Trent Alexander-Arnold exclusive: My lifelong Liverpool aim

In a Sky Sports exclusive, Liverpool defender opens up on his career ambitions

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Trent Alexander-Arnold insists Liverpool still have room for improvement this season

Paul Scholes. Jamie Carragher. Gary Neville. Matt Le Tissier. Tony Adams. Trent Alexander-Arnold?

The one-club player is something of a rarity, but Liverpool's golden kid has big ambitions on Merseyside, and on early form you wouldn't bet against him achieving them.

So does Trent Alexander-Arnold want to emulate Jamie Carragher, synonymous with Liverpool and Liverpool only?

"Yeah, definitely," he tells Sky Sports. "To play for Liverpool is the dream, the aim, and I can't see it changing to be fair. As long as possible I want to have that relationship with Liverpool, to be a Liverpool player.

"To say I have done that for the whole of my career is something I have dreamed of being able to say."

Liverpool defender Trent Alexander-Arnold against Chelsea
Image: Alexander-Arnold broke into the Liverpool side in the 2016/17 season

The 20-year-old's 2018 has provided moments of pride, but not necessarily celebration.

A Champions League final appearance and a World Cup finals appearance, not to mention a first England goal and several accolades including a shortlisting for the Golden Boy award alongside Kylian Mbappe.

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But 'appearance' is the key word.

"The words: Champions League final, it's not Champions League winner, which brings that extra motivation," Alexander-Arnold says.

"It's something you've got to be proud of. It always still hurts when you think how close we got to winning something big, and you only got the silver medal.

The defender looks dejected after the Champions League final defeat by Real Madrid
Image: "The words: Champions League final, it's not Champions League winner, which brings that extra motivation."

"It's something that is tough to take, but again you learn your lesson from it and you try to take things from the game. You try to use it to get better and that's what we've tried to do this season, look back on what we did wrong and how we can be successful.

"It was tough to take, and you just want to get back into those games, into another final and to try and win it this time."

Jurgen Klopp's Liverpool have entertained since his arrival in 2015, but the German is in slight danger of being remembered for top-four finishes and final disappointments.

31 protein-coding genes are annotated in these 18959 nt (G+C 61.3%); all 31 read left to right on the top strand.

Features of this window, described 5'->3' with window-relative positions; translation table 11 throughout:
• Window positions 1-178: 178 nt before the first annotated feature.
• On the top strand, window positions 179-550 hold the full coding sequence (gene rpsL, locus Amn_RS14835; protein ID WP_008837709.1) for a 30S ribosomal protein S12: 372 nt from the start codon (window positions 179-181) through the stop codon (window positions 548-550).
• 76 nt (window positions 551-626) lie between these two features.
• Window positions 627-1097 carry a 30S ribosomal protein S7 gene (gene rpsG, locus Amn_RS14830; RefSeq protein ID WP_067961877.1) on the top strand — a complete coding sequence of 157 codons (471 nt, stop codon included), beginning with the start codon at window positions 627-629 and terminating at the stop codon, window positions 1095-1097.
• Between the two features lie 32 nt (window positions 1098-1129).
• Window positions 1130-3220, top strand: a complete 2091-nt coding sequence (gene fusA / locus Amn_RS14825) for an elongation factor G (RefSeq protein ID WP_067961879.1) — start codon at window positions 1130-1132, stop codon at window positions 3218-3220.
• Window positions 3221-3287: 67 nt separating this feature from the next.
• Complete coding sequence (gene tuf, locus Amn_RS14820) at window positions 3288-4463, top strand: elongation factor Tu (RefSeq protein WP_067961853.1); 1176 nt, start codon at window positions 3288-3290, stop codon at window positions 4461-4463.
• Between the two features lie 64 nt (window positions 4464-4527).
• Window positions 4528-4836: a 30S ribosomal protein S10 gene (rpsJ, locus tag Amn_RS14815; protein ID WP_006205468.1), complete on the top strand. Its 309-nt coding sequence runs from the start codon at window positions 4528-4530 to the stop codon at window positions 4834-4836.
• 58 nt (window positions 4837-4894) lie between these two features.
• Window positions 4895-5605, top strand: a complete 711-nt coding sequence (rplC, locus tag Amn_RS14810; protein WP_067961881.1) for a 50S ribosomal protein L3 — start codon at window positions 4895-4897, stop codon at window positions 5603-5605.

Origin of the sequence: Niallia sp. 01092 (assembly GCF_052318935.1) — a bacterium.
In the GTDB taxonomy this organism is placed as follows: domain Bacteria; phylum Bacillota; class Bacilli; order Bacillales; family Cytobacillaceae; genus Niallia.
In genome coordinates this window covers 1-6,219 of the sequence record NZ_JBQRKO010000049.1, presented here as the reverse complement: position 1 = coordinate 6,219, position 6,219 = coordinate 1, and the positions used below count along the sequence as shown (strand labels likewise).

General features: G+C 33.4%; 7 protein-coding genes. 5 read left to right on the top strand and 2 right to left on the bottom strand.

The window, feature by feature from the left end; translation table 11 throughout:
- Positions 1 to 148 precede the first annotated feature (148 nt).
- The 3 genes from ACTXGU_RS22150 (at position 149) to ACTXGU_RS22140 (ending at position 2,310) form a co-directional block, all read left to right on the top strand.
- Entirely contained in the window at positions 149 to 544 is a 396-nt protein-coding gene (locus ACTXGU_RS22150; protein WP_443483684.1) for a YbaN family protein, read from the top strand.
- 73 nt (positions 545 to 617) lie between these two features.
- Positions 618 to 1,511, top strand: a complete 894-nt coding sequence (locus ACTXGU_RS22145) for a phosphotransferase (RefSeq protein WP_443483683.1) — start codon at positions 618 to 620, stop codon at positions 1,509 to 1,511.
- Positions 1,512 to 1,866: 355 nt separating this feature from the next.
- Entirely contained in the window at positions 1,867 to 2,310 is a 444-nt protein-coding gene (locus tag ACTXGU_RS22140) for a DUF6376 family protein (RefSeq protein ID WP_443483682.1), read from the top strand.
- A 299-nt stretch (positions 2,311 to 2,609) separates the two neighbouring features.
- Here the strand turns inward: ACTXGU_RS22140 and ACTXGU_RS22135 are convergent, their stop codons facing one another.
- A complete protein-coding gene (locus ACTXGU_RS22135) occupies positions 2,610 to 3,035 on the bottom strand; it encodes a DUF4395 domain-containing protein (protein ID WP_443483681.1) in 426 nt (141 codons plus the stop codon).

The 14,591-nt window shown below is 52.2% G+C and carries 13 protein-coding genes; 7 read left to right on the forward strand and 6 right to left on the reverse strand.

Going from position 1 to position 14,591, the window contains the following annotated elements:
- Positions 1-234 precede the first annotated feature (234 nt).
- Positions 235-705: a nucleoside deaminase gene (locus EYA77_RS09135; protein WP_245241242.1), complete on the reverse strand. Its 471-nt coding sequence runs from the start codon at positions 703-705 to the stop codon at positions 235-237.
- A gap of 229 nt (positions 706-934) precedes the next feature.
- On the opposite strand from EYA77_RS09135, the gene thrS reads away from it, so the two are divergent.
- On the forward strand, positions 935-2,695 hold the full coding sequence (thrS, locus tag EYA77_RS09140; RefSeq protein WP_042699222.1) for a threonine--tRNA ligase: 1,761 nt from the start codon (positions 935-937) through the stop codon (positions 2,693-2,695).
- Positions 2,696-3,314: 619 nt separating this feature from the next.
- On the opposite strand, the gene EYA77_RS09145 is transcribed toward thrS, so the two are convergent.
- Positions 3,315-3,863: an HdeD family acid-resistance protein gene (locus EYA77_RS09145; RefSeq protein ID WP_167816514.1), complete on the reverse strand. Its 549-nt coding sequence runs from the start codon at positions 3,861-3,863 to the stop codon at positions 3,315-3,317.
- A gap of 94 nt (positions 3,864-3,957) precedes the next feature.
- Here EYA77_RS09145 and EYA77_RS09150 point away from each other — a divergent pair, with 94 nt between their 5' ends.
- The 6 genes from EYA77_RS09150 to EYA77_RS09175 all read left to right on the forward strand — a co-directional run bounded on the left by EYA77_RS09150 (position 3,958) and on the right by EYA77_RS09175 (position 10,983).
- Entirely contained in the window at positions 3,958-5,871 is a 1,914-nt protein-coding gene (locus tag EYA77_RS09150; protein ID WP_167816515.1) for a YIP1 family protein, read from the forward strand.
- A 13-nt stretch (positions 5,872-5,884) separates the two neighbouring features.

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Alexander-Arnold has shared details of the different approaches of Jurgen Klopp and Gareth Southgate

Trailing this Manchester City side by just two points after 12 games is no mean feat, but how can Liverpool turn entertainment into silverware? Alexander-Arnold insists they're not here just to have fun, and short-term focus is the key.

"We're still in three of the competitions, so we'll aim for all three of them, but we're not just in them to have fun, put on a show, we're there to win," he says. "We're not a team that likes to lose or even likes to draw. Every game we want to win.

We're not just here to have fun, put on a show, we're there to win.
Trent Alexander-Arnold

"You know it would mean a lot to the fans if we did win the league. We want to do it, everyone wants to do it in their career, but it's important to stay short-focused, focus on the next game, because that's what is going to stop you, one bad result.

"At the end of the season if you miss out by one point you will look back to where you went wrong, and that could be a game in October that you should have won and only got a draw.

Jurgen Klopp
Image: Jurgen Klopp's Liverpool aren't just here to have fun, says the defender

"The best chance we have of being successful is to not slip up and keep working hard to get three points on the board."

Squad depth, Alexander-Arnold says, will also be pivotal. Liverpool added four players in key areas in the summer, as well as Virgil van Dijk in January, and have utilised the full squad.

"The club brought in quality players. There's a lot more squad depth, and there are world class players all across the pitch. Looking at the season so far, there have been a lot of rotations," he adds.

"It's not just going to be 11 players that are successful, it's the whole team, it's 20, 25 of us that need to play our part and need to keep the momentum up."

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